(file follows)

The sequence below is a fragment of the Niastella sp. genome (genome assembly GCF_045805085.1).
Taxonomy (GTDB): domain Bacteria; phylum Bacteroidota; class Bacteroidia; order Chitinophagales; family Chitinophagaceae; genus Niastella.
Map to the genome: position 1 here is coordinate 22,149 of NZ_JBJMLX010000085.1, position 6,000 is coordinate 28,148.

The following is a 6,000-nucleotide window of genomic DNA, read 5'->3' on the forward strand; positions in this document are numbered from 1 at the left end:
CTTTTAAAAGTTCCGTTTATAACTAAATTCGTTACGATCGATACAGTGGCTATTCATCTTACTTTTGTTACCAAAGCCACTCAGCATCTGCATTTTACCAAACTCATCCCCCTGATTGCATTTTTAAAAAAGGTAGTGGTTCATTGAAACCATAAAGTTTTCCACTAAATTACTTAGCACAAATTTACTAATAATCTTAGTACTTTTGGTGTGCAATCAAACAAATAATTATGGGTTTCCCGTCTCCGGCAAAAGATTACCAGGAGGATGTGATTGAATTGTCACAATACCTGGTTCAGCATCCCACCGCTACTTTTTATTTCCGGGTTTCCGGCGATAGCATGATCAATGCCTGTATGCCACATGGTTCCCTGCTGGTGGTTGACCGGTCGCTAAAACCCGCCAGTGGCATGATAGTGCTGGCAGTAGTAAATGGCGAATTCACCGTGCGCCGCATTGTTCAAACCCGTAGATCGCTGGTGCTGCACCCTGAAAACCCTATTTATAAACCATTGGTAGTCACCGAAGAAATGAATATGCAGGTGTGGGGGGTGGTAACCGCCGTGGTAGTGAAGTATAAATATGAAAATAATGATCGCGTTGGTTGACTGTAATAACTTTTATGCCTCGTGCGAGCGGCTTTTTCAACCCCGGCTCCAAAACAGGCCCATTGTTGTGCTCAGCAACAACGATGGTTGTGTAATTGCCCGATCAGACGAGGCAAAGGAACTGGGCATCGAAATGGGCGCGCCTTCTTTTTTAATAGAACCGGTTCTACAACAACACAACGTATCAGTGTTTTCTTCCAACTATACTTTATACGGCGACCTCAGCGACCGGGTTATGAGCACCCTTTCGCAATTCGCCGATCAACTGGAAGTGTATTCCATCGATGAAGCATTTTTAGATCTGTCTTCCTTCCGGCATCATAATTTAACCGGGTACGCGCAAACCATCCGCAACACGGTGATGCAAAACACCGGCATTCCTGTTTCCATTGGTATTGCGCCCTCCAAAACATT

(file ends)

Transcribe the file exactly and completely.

The sequence below is a fragment of the Niastella sp. genome (genome assembly GCF_045805085.1).
Taxonomy (GTDB): domain Bacteria; phylum Bacteroidota; class Bacteroidia; order Chitinophagales; family Chitinophagaceae; genus Niastella.
Map to the genome: position 1 here is coordinate 22,149 of NZ_JBJMLX010000085.1, position 6,000 is coordinate 28,148.

The following is a 6,000-nucleotide window of genomic DNA, read 5'->3' on the forward strand; positions in this document are numbered from 1 at the left end:
CTTTTAAAAGTTCCGTTTATAACTAAATTCGTTACGATCGATACAGTGGCTATTCATCTTACTTTTGTTACCAAAGCCACTCAGCATCTGCATTTTACCAAACTCATCCCCCTGATTGCATTTTTAAAAAAGGTAGTGGTTCATTGAAACCATAAAGTTTTCCACTAAATTACTTAGCACAAATTTACTAATAATCTTAGTACTTTTGGTGTGCAATCAAACAAATAATTATGGGTTTCCCGTCTCCGGCAAAAGATTACCAGGAGGATGTGATTGAATTGTCACAATACCTGGTTCAGCATCCCACCGCTACTTTTTATTTCCGGGTTTCCGGCGATAGCATGATCAATGCCTGTATGCCACATGGTTCCCTGCTGGTGGTTGACCGGTCGCTAAAACCCGCCAGTGGCATGATAGTGCTGGCAGTAGTAAATGGCGAATTCACCGTGCGCCGCATTGTTCAAACCCGTAGATCGCTGGTGCTGCACCCTGAAAACCCTATTTATAAACCATTGGTAGTCACCGAAGAAATGAATATGCAGGTGTGGGGGGTGGTAACCGCCGTGGTAGTGAAGTATAAATATGAAAATAATGATCGCGTTGGTTGACTGTAATAACTTTTATGCCTCGTGCGAGCGGCTTTTTCAACCCCGGCTCCAAAACAGGCCCATTGTTGTGCTCAGCAACAACGATGGTTGTGTAATTGCCCGATCAGACGAGGCAAAGGAACTGGGCATCGAAATGGGCGCGCCTTCTTTTTTAATAGAACCGGTTCTACAACAACACAACGTATCAGTGTTTTCTTCCAACTATACTTTATACGGCGACCTCAGCGACCGGGTTATGAGCACCCTTTCGCAATTCGCCGATCAACTGGAAGTGTATTCCATCGATGAAGCATTTTTAGATCTGTCTTCCTTCCGGCATCATAATTTAACCGGGTACGCGCAAACCATCCGCAACACGGTGATGCAAAACACCGGCATTCCTGTTTCCATTGGTATTGCGCCCTCCAAAACATT